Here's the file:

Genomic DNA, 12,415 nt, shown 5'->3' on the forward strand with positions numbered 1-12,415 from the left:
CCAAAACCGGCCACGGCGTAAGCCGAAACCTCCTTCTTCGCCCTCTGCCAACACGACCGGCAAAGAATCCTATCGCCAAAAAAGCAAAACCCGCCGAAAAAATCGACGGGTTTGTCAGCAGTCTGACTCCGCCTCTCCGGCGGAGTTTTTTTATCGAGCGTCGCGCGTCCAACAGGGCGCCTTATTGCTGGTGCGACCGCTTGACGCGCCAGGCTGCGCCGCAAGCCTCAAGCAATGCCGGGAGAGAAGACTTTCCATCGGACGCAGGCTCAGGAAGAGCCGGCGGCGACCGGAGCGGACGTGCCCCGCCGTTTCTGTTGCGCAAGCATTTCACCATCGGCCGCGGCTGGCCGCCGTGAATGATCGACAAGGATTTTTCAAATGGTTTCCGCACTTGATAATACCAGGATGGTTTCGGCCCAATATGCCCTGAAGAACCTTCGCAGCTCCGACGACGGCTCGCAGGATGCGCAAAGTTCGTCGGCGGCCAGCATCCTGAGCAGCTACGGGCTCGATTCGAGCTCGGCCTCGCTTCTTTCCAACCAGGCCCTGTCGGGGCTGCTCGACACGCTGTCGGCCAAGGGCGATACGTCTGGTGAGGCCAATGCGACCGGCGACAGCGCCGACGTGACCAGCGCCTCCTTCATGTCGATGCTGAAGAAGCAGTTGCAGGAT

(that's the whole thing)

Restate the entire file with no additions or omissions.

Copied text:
Genomic DNA, 12,415 nt, shown 5'->3' on the forward strand with positions numbered 1-12,415 from the left:
CCAAAACCGGCCACGGCGTAAGCCGAAACCTCCTTCTTCGCCCTCTGCCAACACGACCGGCAAAGAATCCTATCGCCAAAAAAGCAAAACCCGCCGAAAAAATCGACGGGTTTGTCAGCAGTCTGACTCCGCCTCTCCGGCGGAGTTTTTTTATCGAGCGTCGCGCGTCCAACAGGGCGCCTTATTGCTGGTGCGACCGCTTGACGCGCCAGGCTGCGCCGCAAGCCTCAAGCAATGCCGGGAGAGAAGACTTTCCATCGGACGCAGGCTCAGGAAGAGCCGGCGGCGACCGGAGCGGACGTGCCCCGCCGTTTCTGTTGCGCAAGCATTTCACCATCGGCCGCGGCTGGCCGCCGTGAATGATCGACAAGGATTTTTCAAATGGTTTCCGCACTTGATAATACCAGGATGGTTTCGGCCCAATATGCCCTGAAGAACCTTCGCAGCTCCGACGACGGCTCGCAGGATGCGCAAAGTTCGTCGGCGGCCAGCATCCTGAGCAGCTACGGGCTCGATTCGAGCTCGGCCTCGCTTCTTTCCAACCAGGCCCTGTCGGGGCTGCTCGACACGCTGTCGGCCAAGGGCGATACGTCTGGTGAGGCCAATGCGACCGGCGACAGCGCCGACGTGACCAGCGCCTCCTTCATGTCGATGCTGAAGAAGCAGTTGCAGGAT